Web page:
Turn Travel into Pilgrimage

Turn Travel into Pilgrimage

May 13, 2018

I love to walk. It’s always been my number one choice for exercise.

As a child my friends and I walked to school every day, explored the woods nearby and sometimes walked the couple of miles to and from downtown to shop or visit the library.  We could walk wherever we wanted to go.

Years ago, I jogged until I discovered that my jogging wasn’t much faster than walking.  A brisk walk is magic to clear the cobwebs in my mind and open space for creative thinking.

At midlife I discovered pilgrimage, the ancient practice of intentionally leaving a customary place in the world in order to discover new and potentially meaningful experiences beyond.

Seventeen years ago in May 2001, I joined a group traveling to Spain to experience The Archetype of Pilgrimage. I flew alone to Spain, met the group in Madrid and immediately boarded a bus to drive north stopping in ancient towns, visiting historic churches, and walking along three different segments of the centuries-old pilgrimage path, El Camino de Santiago.  It was a guided tour with very little walking on the Camino.  Every year since, I have wanted to return to walk as a pilgrim.

One day last fall, a friend listening to my repeated wish, said, “Who would you like to go with? Why don’t you ask them?”  I asked and the answer was YES.  The 1st stage of pilgrimage – The Yearning to Go – was complete and there was no turning back.

For seven months my friend Ann Braithwaite and I worked on the 2nd stage of our pilgrimage researching options, interviewing pilgrims who had made the trip, and preparing for the 3rd stage of our pilgrimage – The Journey – April 24th through May 7th when we flew to Spain to walk over 80 miles of farmlands, through pine, eucalyptus and chestnut forests, up and over rutted hillsides, crossing rivers over bridges and fording clear-flowing streams on foot.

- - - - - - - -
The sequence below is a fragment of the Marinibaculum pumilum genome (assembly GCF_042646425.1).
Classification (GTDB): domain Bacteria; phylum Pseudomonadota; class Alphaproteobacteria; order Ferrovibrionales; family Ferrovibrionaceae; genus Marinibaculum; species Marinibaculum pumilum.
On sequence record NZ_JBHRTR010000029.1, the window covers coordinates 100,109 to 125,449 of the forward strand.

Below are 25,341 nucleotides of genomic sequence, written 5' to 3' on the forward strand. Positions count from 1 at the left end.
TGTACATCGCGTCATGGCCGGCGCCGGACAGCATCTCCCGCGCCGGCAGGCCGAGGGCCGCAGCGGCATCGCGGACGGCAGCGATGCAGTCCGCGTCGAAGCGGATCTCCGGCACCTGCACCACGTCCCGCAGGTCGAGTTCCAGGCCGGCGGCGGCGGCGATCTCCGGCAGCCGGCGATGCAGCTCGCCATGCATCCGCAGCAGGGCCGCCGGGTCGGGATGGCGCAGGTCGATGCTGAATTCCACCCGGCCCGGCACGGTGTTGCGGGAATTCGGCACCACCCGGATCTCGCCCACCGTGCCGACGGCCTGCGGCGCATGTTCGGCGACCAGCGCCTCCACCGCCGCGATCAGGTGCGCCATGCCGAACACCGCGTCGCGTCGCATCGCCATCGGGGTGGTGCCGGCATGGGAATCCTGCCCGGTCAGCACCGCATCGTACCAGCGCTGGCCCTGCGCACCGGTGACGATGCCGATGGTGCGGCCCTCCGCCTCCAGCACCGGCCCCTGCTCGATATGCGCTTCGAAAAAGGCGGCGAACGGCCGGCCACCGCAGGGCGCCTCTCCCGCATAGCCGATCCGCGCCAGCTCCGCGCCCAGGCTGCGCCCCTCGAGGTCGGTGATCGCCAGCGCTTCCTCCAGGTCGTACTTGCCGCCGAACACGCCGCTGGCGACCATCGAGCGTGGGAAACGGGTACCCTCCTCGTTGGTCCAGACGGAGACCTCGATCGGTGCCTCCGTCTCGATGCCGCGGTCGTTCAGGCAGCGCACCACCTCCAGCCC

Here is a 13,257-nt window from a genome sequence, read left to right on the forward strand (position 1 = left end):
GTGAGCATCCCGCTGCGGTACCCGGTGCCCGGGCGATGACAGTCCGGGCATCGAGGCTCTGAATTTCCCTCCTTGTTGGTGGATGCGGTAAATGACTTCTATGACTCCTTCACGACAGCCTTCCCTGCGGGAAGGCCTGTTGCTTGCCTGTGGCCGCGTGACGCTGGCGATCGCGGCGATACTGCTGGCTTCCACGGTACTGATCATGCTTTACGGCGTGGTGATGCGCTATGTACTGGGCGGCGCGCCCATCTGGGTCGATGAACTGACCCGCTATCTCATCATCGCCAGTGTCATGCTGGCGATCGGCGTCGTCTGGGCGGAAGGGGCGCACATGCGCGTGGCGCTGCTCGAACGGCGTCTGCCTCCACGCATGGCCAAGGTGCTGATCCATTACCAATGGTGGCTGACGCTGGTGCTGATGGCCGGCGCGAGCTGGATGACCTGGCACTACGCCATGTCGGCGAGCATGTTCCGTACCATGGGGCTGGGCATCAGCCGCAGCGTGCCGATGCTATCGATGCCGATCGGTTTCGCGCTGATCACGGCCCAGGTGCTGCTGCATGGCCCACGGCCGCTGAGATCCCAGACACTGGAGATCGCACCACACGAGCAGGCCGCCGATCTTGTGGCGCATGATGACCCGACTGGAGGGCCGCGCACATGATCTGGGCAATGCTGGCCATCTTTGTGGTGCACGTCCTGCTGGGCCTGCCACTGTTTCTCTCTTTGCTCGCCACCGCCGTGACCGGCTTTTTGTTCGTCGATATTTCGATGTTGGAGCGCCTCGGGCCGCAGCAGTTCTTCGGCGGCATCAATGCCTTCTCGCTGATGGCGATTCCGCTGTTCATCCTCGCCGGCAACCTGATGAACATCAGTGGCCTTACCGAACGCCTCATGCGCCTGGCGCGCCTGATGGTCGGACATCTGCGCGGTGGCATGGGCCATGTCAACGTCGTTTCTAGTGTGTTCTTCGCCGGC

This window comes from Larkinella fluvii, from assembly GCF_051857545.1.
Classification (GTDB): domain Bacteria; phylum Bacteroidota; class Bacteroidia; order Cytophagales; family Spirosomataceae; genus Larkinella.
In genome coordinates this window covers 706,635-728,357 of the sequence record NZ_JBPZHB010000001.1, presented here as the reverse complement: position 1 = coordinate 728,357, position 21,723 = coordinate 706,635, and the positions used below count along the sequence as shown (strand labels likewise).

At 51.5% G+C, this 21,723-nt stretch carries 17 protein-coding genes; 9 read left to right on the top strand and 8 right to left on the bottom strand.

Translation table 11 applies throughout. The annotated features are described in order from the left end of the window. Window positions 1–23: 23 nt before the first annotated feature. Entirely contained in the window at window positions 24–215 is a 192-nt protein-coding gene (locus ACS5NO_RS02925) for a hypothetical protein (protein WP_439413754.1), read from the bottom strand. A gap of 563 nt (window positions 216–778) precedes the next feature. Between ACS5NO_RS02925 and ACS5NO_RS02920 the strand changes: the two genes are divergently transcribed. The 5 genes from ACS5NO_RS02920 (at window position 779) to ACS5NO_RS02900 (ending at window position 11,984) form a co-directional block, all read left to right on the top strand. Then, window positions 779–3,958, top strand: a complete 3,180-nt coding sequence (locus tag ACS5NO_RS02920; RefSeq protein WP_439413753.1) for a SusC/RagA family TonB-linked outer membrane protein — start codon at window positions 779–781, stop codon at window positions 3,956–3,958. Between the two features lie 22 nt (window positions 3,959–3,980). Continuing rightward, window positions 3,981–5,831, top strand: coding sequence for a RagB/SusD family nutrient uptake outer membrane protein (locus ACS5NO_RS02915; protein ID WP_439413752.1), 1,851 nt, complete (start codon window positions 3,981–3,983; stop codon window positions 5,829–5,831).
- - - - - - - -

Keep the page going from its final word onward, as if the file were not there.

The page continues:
Each day was unique.  We moved steadily past every concrete Camino mile marker counting down the remaining kilometers to Santiago. It felt safe and appropriate to be in this strange land far from home.

Other pilgrims passed us on foot. Some sped by on bikes. Several on horseback. We heard the call and reply between pilgrims along the path, “Buen Camino” repeated often.

A 4th stage in pilgrimage is Contemplation.  Continuous walking is the perfect setting for solitary deep thinking, allowing memories to surface, revising long-held opinions, offering thanks, asking for help.  We created writing prompts.

1.     With the topic “Release,” we asked ourselves: What do I want or need to give back or give away? Why do I hold on to certain things, thoughts, memories?  How do I know something has outlived its usefulness?

2.     “Hinges,” our second topic came in response to an unusual red church door with elaborate metal hinges.  We asked: What helps me move easily or is holding me back?  What keeps me in place?  What in my life moves smoothly or squeaks loudly?

After all of the anticipation and preparation, the 5th stage in pilgrimage is the Encounter. Friends helped when they asked us to carry their individual gifts – a rock or a small token or saying – to leave at the right place along the trail – by a flowing stream, attached to a flowering vine, or perhaps beside the other rocks and letters left by previous pilgrims.

The 6th stage of Completion and Return began when we spotted Santiago, its magnificent cathedral anchoring the oldest quarter of town.  In the square it’s easy to recognize pilgrims completing their walk – their hiking poles poised, well-worn boots still, eyes focused on the steeples, listening to bells while the jostling crowd celebrated.

American theologian, ethicist and professor Reinhold Niebuhr said, “Pilgrims are poets who create by taking journeys … Pilgrims are persons in motion – passing through territories not their own – seeking something we might call completion or perhaps the word clarity, a goal to which only the spirit’s compass points the way.”

“Salvitur ambulando,” St. Augustine’s words in Latin sum up our adventure – “It is solved by walking.”

 

Susan is a Licensed Clinical Social Worker and Certified Journal Therapist, approved by the SC Board of Social Work Examiners to offer CEU’s to mental health counselors. Request notification of upcoming groups and workshops at www.susanhendricks.com/contact and read all previous articles in the Columbia Star Newspaper at www.susanhendricks.com/columbia-star-news   

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